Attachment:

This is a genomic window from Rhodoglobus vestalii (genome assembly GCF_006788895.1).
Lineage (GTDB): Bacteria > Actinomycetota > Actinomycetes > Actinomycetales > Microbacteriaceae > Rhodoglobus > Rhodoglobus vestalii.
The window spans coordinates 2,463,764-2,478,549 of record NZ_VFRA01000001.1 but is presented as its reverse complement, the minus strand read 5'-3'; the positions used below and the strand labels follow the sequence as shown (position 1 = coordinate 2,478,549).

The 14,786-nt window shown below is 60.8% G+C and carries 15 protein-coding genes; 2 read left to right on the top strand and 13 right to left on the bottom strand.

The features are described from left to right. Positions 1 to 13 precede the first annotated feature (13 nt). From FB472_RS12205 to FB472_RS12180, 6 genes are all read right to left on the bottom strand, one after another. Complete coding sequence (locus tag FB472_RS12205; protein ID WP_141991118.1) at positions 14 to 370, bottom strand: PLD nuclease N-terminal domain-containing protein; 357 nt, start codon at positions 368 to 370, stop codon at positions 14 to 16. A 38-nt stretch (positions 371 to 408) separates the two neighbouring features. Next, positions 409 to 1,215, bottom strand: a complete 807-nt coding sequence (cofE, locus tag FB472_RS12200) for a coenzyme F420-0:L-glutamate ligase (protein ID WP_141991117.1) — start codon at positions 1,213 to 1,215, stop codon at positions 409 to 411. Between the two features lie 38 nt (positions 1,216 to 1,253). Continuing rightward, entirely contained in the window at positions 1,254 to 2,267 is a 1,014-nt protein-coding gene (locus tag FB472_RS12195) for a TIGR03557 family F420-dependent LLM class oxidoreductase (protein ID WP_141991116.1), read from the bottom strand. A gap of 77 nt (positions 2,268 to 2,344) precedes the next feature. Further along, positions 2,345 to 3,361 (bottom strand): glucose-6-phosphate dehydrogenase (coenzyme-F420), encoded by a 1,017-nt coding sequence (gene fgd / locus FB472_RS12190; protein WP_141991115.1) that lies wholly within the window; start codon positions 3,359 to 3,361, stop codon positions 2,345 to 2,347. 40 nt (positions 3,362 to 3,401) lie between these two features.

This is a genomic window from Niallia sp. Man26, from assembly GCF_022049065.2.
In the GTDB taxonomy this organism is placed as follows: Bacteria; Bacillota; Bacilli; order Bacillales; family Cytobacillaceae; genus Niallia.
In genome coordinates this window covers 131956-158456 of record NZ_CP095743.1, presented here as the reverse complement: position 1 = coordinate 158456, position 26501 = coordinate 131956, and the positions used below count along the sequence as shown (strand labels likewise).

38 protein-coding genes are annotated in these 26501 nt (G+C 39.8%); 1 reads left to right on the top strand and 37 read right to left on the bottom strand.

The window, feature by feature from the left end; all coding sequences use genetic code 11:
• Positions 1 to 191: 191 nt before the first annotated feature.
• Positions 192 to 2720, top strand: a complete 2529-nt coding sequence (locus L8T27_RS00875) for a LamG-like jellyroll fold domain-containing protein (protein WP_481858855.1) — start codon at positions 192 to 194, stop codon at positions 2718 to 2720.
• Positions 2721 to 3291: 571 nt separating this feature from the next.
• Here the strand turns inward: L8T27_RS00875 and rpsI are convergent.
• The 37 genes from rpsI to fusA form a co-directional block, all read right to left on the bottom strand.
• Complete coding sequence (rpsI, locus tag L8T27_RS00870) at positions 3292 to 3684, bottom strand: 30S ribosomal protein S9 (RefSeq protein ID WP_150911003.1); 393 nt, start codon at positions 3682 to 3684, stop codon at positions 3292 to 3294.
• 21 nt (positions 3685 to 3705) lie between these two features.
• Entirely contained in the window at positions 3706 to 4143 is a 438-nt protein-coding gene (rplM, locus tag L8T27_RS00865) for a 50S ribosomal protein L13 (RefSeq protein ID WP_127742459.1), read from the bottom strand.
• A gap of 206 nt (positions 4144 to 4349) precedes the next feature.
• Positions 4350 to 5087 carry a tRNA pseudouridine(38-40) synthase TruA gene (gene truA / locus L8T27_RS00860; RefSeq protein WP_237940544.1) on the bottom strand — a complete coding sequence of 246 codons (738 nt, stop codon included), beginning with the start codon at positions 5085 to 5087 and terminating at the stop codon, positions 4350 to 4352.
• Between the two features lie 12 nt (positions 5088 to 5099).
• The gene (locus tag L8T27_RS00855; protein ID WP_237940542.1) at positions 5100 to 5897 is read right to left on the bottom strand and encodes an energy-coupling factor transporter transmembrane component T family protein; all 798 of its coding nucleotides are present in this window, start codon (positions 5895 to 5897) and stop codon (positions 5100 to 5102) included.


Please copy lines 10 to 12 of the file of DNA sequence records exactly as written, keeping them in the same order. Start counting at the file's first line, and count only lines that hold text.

The window, feature by feature from the left end; all coding sequences use genetic code 11:
• Positions 1 to 191: 191 nt before the first annotated feature.
• Positions 192 to 2720, top strand: a complete 2529-nt coding sequence (locus L8T27_RS00875) for a LamG-like jellyroll fold domain-containing protein (protein WP_481858855.1) — start codon at positions 192 to 194, stop codon at positions 2718 to 2720.